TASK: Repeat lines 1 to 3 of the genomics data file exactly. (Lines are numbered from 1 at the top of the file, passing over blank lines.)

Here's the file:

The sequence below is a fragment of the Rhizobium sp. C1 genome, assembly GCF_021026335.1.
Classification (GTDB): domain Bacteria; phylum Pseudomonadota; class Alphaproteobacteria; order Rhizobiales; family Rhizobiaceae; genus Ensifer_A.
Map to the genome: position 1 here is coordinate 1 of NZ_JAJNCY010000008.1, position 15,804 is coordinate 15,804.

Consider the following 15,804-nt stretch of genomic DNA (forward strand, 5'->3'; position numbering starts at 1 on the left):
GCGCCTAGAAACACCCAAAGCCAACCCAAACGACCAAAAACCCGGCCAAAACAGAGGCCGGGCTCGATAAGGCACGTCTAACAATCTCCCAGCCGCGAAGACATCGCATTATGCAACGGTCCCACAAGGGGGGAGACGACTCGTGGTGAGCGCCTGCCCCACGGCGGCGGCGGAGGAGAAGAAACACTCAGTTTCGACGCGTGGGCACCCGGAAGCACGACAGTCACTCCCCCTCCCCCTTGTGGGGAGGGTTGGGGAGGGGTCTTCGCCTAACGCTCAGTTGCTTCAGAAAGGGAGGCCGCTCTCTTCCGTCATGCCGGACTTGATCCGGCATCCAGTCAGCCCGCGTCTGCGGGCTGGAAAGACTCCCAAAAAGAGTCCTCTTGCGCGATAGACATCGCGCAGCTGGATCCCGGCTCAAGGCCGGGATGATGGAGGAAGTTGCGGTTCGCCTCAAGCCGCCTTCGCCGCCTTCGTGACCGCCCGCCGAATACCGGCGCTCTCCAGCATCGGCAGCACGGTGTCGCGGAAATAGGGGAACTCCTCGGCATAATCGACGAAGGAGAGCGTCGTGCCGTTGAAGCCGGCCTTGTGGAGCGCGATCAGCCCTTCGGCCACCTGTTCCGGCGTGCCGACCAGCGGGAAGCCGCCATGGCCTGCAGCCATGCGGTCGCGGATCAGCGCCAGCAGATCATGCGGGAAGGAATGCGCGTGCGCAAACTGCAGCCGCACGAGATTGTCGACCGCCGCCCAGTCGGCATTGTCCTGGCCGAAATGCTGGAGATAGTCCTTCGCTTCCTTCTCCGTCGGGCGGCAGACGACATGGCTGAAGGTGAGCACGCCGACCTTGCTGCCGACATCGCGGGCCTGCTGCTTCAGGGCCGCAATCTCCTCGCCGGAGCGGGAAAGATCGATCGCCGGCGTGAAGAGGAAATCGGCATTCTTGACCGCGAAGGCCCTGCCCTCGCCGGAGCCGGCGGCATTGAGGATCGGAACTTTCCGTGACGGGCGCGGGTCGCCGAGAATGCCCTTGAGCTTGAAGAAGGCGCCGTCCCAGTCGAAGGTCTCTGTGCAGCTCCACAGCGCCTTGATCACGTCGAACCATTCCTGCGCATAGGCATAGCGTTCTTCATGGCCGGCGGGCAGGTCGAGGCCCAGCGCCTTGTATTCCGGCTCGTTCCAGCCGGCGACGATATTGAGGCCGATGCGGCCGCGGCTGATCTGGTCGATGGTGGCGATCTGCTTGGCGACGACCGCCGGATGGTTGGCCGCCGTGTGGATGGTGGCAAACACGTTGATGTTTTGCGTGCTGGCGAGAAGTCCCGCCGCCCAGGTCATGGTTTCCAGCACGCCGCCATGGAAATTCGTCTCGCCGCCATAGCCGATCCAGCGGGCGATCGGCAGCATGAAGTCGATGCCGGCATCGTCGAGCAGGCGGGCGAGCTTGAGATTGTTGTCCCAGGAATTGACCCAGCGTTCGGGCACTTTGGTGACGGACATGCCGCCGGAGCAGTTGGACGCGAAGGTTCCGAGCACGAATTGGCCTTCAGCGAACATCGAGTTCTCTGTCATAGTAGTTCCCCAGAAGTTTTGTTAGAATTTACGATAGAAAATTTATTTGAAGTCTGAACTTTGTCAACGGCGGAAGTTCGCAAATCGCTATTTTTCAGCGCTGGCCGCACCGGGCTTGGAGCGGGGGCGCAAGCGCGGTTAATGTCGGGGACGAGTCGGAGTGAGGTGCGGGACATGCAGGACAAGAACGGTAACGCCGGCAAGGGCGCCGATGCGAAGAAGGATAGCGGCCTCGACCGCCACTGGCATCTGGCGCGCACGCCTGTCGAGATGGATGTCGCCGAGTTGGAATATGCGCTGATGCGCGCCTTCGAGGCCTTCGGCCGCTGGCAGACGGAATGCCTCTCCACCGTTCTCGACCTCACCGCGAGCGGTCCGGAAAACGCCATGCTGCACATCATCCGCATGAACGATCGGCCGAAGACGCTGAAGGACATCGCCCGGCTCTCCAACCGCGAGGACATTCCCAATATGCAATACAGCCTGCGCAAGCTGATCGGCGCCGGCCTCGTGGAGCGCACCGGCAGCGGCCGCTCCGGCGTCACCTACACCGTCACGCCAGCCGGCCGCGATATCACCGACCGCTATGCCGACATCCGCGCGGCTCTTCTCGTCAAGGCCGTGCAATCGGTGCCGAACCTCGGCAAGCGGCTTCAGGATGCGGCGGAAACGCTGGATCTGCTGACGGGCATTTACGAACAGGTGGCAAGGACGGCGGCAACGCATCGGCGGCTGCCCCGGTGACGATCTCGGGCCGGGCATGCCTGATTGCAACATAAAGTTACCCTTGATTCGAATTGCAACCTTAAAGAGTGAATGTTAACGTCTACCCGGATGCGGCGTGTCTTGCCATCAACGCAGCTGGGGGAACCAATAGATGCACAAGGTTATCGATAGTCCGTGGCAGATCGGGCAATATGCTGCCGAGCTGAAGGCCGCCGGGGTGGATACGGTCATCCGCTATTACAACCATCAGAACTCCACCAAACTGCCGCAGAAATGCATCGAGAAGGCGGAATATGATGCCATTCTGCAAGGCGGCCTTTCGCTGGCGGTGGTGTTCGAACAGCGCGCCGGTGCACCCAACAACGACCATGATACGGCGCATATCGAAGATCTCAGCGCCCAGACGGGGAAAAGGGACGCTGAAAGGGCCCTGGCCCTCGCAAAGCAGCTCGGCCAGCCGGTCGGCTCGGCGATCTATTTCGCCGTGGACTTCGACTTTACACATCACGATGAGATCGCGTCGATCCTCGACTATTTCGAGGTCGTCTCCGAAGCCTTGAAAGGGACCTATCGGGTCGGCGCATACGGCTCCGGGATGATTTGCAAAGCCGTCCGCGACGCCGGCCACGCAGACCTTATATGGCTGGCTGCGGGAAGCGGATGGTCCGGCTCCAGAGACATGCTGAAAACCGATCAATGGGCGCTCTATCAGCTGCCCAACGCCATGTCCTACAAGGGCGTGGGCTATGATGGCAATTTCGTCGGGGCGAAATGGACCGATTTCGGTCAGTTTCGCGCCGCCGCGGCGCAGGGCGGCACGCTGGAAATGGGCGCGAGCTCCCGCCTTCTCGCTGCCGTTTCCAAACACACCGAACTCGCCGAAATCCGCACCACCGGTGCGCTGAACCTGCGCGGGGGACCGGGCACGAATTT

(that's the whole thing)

The sequence below is a fragment of the Rhizobium sp. C1 genome, assembly GCF_021026335.1.
Classification (GTDB): domain Bacteria; phylum Pseudomonadota; class Alphaproteobacteria; order Rhizobiales; family Rhizobiaceae; genus Ensifer_A.
Map to the genome: position 1 here is coordinate 1 of NZ_JAJNCY010000008.1, position 15,804 is coordinate 15,804.